Paleontologist studies teenage T. rex bones to answer 65 million-year-old question
TULSA, Okla. - No one knows exactly how big a Tyrannosaurus rex could get, but an Oklahoma researcher is looking for the answer in 65 million-year-old fossilized bones.
Lately, museums all over the U.S. and Canada have sent pieces of their T. rex skeletons to Dr. Holly Ballard’s lab at Oklahoma State University’s Health Sciences Center in Tulsa. When Ballard returns the fossils, they’re missing small sections, which she slices out of the bone to mount on microscope slides, then replaces with plastic casts. But the fossils go home with stories to tell, because from those thin slices of bone, Ballard learns how old each dinosaur was when it died, how quickly it grew, and maybe even a few tidbits about its health — exactly the kind of things you wonder when you stand in a museum and look up at a dinosaur skeleton.
That’s because animal bones, whether they belong to you, a deer, or a T. rex, grow in a series of layers like the rings in a tree trunk. When you look at a slice of bone, ring represents a year of growth, and thicker rings represent years when the animal grew more.
“The spacing will tell you have much active growing there was from year to year,” Ballard says. “The rings are starting to get more closely spaced near the edge. This is typical of larger animals, because when you’re young, you’re going to be growing a lot from year to year, but as you get older, you’re not growing as much from year to year. Think of us: When you’re in your 20s, you’re pretty much done.”
The largest T. rex skeleton ever found, Sue (or FMNH PR 2081) at Chicago’s Field Museum, is 40 feet tall and probably weighed somewhere between 9 tons and 15 tons in life. A study of Sue’s rib bones revealed that the dinosaur was about 28 years old when it died. It would be easy to take Sue’s dimensions for an answer to the question “How big could T. rex grow?” but one or two individuals just can’t tell scientists enough about the normal size range, or growth patterns, of a whole species.
“It’s like people: No one is going to grow exactly the same from person to person, so if you have a single dinosaur specimen, you can’t infer that it’s growing like the entire species would have been growing,” Ballard says. “We really still don’t know how big T. rex could have gotten. Sue is definitely a large specimen, but is it as large as T. rex could have gotten?”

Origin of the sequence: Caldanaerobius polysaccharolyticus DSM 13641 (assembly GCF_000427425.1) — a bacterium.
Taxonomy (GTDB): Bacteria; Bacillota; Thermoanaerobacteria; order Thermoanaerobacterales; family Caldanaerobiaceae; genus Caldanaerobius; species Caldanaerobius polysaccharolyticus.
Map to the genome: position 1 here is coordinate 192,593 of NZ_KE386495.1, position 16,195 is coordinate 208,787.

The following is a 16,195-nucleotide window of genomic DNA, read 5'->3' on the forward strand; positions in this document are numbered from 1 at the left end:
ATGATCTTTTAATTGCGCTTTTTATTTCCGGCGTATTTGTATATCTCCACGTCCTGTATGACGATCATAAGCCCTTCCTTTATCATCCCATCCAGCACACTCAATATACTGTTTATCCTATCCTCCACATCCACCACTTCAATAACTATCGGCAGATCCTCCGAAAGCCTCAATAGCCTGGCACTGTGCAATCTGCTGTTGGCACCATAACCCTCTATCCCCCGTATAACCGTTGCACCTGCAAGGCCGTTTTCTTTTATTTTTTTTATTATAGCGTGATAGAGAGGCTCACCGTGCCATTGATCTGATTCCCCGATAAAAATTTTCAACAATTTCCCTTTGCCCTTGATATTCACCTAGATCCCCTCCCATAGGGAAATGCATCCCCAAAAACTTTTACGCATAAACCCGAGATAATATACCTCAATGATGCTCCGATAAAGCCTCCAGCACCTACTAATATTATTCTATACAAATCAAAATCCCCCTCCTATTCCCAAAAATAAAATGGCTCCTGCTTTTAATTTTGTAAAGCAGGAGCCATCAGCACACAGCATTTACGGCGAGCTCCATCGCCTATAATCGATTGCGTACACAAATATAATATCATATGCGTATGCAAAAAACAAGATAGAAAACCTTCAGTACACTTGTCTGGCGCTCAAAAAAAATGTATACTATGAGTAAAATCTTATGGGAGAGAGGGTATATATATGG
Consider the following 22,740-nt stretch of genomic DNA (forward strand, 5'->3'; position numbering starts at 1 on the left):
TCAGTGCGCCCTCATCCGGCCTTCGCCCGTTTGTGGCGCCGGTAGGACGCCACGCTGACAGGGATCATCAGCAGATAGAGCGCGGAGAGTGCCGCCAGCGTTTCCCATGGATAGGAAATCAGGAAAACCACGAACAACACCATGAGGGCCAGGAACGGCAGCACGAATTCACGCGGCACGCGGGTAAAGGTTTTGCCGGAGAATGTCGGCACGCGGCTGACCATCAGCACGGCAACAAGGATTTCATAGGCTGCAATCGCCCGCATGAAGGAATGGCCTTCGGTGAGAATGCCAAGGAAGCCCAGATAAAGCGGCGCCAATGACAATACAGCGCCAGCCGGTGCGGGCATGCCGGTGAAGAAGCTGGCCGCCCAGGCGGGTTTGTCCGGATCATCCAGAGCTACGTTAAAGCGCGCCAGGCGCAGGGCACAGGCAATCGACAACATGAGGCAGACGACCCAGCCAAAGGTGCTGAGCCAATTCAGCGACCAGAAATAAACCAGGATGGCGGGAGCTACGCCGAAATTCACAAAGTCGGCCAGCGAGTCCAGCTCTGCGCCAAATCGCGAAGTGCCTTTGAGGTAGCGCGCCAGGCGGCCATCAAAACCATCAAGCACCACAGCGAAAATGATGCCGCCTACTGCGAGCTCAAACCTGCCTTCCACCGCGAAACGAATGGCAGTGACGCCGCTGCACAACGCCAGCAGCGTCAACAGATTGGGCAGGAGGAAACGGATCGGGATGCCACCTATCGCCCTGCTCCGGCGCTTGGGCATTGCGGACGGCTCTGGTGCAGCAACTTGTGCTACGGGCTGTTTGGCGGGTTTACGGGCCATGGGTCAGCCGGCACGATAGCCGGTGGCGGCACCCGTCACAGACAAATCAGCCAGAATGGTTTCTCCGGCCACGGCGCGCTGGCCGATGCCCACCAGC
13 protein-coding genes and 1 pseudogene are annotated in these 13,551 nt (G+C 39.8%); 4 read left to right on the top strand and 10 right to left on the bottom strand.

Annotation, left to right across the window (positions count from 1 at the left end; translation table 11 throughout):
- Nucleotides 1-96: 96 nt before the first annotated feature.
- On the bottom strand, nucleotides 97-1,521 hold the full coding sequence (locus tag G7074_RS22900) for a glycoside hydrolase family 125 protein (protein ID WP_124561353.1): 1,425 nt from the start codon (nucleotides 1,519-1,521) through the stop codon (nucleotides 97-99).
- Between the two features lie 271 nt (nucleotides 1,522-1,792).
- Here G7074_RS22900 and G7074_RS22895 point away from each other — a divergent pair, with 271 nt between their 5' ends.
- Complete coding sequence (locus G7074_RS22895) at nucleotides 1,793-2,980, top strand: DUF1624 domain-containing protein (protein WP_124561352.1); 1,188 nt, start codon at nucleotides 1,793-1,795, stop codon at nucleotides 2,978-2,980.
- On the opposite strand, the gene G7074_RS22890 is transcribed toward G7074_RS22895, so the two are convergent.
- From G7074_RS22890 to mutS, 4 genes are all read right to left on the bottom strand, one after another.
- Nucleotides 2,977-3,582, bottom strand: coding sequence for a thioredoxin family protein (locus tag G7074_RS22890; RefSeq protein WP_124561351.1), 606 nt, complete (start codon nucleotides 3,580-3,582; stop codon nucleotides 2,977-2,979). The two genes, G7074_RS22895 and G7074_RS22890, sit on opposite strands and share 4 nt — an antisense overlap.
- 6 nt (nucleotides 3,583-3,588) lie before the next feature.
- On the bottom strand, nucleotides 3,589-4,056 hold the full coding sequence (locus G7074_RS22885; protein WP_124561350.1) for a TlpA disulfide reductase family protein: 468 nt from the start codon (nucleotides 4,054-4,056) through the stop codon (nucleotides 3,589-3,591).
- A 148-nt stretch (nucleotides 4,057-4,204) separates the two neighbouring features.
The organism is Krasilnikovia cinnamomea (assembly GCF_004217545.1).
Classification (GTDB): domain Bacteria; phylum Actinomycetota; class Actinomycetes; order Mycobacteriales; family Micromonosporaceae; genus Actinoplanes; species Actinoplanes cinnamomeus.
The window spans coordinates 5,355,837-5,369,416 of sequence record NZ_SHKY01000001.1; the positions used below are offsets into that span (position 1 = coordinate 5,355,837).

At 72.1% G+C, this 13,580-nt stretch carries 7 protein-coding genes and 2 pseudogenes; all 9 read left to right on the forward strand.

But if Ballard can look at slices of enough T. rex leg bones, she can bring us close to an answer. By looking at the growth rings, she can measure how T. rex grew from hatching, through childhood and adolescence. She’ll plot that growth on a graph. For most animals, that graph is a curved line, steepest at the bottom left where the young animal is growing fast, then slowly flattening as it nears the upper right side of the graph, where the adolescent animal’s growth slows and eventually stops. If she can plot enough of those curves, Ballard can trace them upward and predict where they would probably have flattened out: T. rex adulthood. By comparing the growth curves from many dinosaurs, Ballard hopes to define the normal growth and adult size for T. rex.
Ballard is also studying some close T. rex relatives, somewhat smaller — but still fearsome — dinosaurs called Gorgosaurus and Albertosaurus. By filling in some gaps in what scientists know about these dinosaurs, Ballard’s work may shed some light on why T. rex grew so much larger than its cousins.
“They didn’t get as big as T. rex, but how was their growth different or similar to T. rex? Were they stopping their growth earlier (than T. rex) or just growing longer more slowly?” Ballard says. Other researchers have suggested that possibility, and Ballard hopes to test the idea with more data.
So far, Ballard has taken samples from about 15 T. rex specimens, and she says she needs at least 15 more to get results that are reliable enough for scientific standards. When Ballard is finished, this will be the largest study of T. rex bone tissue ever carried out. It will also be among the only studies to use the leg bones, which reveal more information about growth and size than the rib bones and vertebrae that other studies have used.
“I’m still trying to find a T. rex in my sample set that is actually adult, in that it has stopped growing. I haven’t found that endpoint yet, which is pretty amazing,” Ballard says. “I’m getting close. I’ve got some that have very closely spaced rings, but nothing that I would call an endpoint.”